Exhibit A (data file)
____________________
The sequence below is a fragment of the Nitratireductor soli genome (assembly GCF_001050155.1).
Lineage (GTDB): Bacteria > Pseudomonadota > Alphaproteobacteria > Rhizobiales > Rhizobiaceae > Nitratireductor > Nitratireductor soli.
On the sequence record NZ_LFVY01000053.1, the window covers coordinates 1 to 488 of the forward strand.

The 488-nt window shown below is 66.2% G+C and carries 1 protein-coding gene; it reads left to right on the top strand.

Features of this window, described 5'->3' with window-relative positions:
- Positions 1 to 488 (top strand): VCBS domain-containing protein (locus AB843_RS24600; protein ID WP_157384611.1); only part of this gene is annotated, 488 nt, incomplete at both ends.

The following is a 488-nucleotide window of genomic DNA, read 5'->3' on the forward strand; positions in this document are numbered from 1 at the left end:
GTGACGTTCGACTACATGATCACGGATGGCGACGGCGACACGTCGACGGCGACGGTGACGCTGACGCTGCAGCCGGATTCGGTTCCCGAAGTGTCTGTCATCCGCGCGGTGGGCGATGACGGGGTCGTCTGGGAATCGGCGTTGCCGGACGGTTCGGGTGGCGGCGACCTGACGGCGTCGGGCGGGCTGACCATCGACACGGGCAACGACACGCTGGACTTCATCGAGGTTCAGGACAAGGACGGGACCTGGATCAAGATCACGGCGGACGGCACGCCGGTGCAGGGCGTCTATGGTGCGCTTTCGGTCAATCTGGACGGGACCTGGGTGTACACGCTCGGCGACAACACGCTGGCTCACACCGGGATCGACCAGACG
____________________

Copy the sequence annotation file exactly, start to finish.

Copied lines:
The sequence below is a fragment of the Nitratireductor soli genome (assembly GCF_001050155.1).
Lineage (GTDB): Bacteria > Pseudomonadota > Alphaproteobacteria > Rhizobiales > Rhizobiaceae > Nitratireductor > Nitratireductor soli.
On the sequence record NZ_LFVY01000053.1, the window covers coordinates 1 to 488 of the forward strand.

The 488-nt window shown below is 66.2% G+C and carries 1 protein-coding gene; it reads left to right on the top strand.

Features of this window, described 5'->3' with window-relative positions:
- Positions 1 to 488 (top strand): VCBS domain-containing protein (locus AB843_RS24600; protein ID WP_157384611.1); only part of this gene is annotated, 488 nt, incomplete at both ends.

The following is a 488-nucleotide window of genomic DNA, read 5'->3' on the forward strand; positions in this document are numbered from 1 at the left end:
GTGACGTTCGACTACATGATCACGGATGGCGACGGCGACACGTCGACGGCGACGGTGACGCTGACGCTGCAGCCGGATTCGGTTCCCGAAGTGTCTGTCATCCGCGCGGTGGGCGATGACGGGGTCGTCTGGGAATCGGCGTTGCCGGACGGTTCGGGTGGCGGCGACCTGACGGCGTCGGGCGGGCTGACCATCGACACGGGCAACGACACGCTGGACTTCATCGAGGTTCAGGACAAGGACGGGACCTGGATCAAGATCACGGCGGACGGCACGCCGGTGCAGGGCGTCTATGGTGCGCTTTCGGTCAATCTGGACGGGACCTGGGTGTACACGCTCGGCGACAACACGCTGGCTCACACCGGGATCGACCAGACG